Breaking News :

Does It Matter Whether Chauvin Knelt on George Floyd’s Neck Versus His Shoulder?

Advertisement

Continue reading the main story

Does it matter whether Chauvin knelt on Floyd’s neck versus his shoulder?

image

April 8, 2021, 3:21 p.m. ET

April 8, 2021, 3:21 p.m. ET

Footage of George Floyd's arrest presented during the trial of the former Minneapolis police officer Derek Chauvin on April 1.
Footage of George Floyd’s arrest presented during the trial of the former Minneapolis police officer Derek Chauvin on April 1.Credit…Still image, via Court TV

In the widely viewed bystander video of George Floyd’s arrest, it seemed plain that Derek Chauvin had positioned his left knee on Mr. Floyd’s neck.

But Mr. Chauvin’s defense has repeatedly suggested, and tried to get witnesses to agree, that his knee was actually on Mr. Floyd’s shoulder.

The most obvious reason for this is that the medical examiner, Dr. Andrew Baker, attributed Mr. Floyd’s death in part to neck compression.

But several experts said it did not matter: The knee could be lethal in either position, neck or shoulder.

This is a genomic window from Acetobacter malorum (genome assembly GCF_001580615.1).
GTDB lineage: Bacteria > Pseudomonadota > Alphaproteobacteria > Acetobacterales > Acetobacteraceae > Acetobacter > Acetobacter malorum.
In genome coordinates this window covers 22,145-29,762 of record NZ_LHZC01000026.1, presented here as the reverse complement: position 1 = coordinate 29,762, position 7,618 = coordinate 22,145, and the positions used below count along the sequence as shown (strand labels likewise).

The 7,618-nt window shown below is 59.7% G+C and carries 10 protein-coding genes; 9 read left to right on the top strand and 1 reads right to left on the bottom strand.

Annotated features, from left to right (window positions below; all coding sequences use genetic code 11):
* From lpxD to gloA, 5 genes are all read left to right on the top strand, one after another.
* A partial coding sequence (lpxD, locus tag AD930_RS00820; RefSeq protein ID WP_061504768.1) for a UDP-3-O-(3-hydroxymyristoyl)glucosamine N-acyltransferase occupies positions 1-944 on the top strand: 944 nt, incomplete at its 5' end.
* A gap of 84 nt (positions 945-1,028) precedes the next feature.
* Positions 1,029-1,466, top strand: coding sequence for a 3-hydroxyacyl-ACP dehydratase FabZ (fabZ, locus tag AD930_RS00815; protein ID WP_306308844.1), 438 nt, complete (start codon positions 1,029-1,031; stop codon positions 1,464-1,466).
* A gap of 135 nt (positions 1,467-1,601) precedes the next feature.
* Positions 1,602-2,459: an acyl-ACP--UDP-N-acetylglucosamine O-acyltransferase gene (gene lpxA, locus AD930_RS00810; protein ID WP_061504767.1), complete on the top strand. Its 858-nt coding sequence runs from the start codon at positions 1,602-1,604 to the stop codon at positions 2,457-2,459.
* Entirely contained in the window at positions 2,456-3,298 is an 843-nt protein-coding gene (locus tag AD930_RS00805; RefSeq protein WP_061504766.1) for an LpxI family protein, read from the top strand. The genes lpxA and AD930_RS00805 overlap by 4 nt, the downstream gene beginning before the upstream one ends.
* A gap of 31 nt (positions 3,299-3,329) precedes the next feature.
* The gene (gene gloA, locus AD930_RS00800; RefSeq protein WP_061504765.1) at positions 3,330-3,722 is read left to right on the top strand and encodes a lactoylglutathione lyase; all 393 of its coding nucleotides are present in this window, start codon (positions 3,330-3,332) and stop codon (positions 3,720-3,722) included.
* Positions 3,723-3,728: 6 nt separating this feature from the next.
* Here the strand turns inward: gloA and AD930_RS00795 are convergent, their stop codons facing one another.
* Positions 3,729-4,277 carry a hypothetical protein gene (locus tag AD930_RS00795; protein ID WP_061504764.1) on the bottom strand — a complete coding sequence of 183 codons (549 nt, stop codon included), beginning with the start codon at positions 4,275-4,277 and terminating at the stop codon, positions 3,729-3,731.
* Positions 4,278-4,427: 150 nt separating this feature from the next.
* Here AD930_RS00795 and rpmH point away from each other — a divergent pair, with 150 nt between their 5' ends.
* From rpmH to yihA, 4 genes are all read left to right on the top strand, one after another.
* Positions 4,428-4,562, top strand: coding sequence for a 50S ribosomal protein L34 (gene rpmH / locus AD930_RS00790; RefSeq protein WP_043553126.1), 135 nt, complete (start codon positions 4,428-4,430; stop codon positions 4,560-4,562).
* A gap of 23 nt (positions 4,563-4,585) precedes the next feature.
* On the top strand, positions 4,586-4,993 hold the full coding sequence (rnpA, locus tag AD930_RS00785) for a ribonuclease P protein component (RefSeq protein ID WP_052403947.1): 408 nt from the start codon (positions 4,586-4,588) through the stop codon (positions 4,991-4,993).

“In my opinion, does it make a difference?” asked Dr. Alon Steinberg, a cardiologist who has published a review of the scientific literature on prone restraint deaths. “No.”

Dr. Steinberg said that multiple factors, including the restriction of breathing and of blood flow, contributed to death during prone restraint.

Dr. Judy Melinek, a forensic pathologist who has written extensively about the case, said, “Even in the absence of pressing on the neck, you’re putting strain on the cardiovascular system, especially if somebody is fighting or struggling against the restraint.”

The prosecution on Thursday appeared to be pursuing a similar argument. The first witness was Dr. Martin Tobin, a pulmonologist who specializes in the mechanics and physics of breathing.

He said that Mr. Floyd had died from a “low level of oxygen” that led to brain damage and an arrhythmia that “caused his heart to stop.” Dr. Tobin said terms such as hypoxia or the prosecution’s preferred word, asphyxia, are “really other words for a phenomenon that is a low level of oxygen.”

Mr. Floyd’s breathing was restricted, Dr. Tobin explained, by the way the officers pushed in his cuffed hands, squeezing his rib cage against the hard pavement, and by Mr. Chauvin’s placement of his left knee on Mr. Floyd’s neck and right knee on his back.

Mr. Chauvin’s left knee was on Mr. Floyd’s neck “more than 90 percent of the time,” Dr. Tobin said, and his right knee was on Mr. Floyd’s back at least 57 percent of the time. Dr. Tobin said that for the rest of the time, the available video did not provide a good view of the location of Mr. Chauvin’s right knee.

Read Previous

UK sport bodies back use of ‘vaccine passports’ to allow return of capacity crowds

Read Next

How Much Watching Time Do You Have This Weekend?